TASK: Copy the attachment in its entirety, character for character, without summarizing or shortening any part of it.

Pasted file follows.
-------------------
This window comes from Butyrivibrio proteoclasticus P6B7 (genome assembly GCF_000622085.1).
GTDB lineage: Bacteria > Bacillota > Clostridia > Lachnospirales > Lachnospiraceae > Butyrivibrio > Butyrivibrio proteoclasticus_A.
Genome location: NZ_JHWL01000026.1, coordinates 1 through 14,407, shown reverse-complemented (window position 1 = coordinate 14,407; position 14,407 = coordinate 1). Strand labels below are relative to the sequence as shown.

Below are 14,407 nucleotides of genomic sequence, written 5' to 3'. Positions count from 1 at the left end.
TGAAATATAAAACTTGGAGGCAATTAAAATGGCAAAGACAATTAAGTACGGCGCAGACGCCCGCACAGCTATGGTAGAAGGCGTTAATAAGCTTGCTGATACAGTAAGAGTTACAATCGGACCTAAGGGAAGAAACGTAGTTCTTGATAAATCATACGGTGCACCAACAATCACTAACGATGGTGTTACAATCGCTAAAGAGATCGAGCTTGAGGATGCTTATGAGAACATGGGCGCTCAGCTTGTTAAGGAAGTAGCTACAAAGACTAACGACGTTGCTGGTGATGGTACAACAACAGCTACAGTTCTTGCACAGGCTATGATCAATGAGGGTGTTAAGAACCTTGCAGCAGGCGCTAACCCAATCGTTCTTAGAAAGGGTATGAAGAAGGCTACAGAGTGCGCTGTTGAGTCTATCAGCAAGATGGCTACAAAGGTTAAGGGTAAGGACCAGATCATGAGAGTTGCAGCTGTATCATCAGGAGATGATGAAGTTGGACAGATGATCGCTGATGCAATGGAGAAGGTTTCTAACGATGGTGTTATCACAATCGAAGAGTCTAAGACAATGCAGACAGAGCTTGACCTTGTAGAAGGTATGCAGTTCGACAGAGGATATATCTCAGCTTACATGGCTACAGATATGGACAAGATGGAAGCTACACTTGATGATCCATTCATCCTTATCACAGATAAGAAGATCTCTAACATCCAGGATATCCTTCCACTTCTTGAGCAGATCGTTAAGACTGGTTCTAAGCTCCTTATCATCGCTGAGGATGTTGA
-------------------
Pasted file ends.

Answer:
This window comes from Butyrivibrio proteoclasticus P6B7 (genome assembly GCF_000622085.1).
GTDB lineage: Bacteria > Bacillota > Clostridia > Lachnospirales > Lachnospiraceae > Butyrivibrio > Butyrivibrio proteoclasticus_A.
Genome location: NZ_JHWL01000026.1, coordinates 1 through 14,407, shown reverse-complemented (window position 1 = coordinate 14,407; position 14,407 = coordinate 1). Strand labels below are relative to the sequence as shown.

Below are 14,407 nucleotides of genomic sequence, written 5' to 3'. Positions count from 1 at the left end.
TGAAATATAAAACTTGGAGGCAATTAAAATGGCAAAGACAATTAAGTACGGCGCAGACGCCCGCACAGCTATGGTAGAAGGCGTTAATAAGCTTGCTGATACAGTAAGAGTTACAATCGGACCTAAGGGAAGAAACGTAGTTCTTGATAAATCATACGGTGCACCAACAATCACTAACGATGGTGTTACAATCGCTAAAGAGATCGAGCTTGAGGATGCTTATGAGAACATGGGCGCTCAGCTTGTTAAGGAAGTAGCTACAAAGACTAACGACGTTGCTGGTGATGGTACAACAACAGCTACAGTTCTTGCACAGGCTATGATCAATGAGGGTGTTAAGAACCTTGCAGCAGGCGCTAACCCAATCGTTCTTAGAAAGGGTATGAAGAAGGCTACAGAGTGCGCTGTTGAGTCTATCAGCAAGATGGCTACAAAGGTTAAGGGTAAGGACCAGATCATGAGAGTTGCAGCTGTATCATCAGGAGATGATGAAGTTGGACAGATGATCGCTGATGCAATGGAGAAGGTTTCTAACGATGGTGTTATCACAATCGAAGAGTCTAAGACAATGCAGACAGAGCTTGACCTTGTAGAAGGTATGCAGTTCGACAGAGGATATATCTCAGCTTACATGGCTACAGATATGGACAAGATGGAAGCTACACTTGATGATCCATTCATCCTTATCACAGATAAGAAGATCTCTAACATCCAGGATATCCTTCCACTTCTTGAGCAGATCGTTAAGACTGGTTCTAAGCTCCTTATCATCGCTGAGGATGTTGA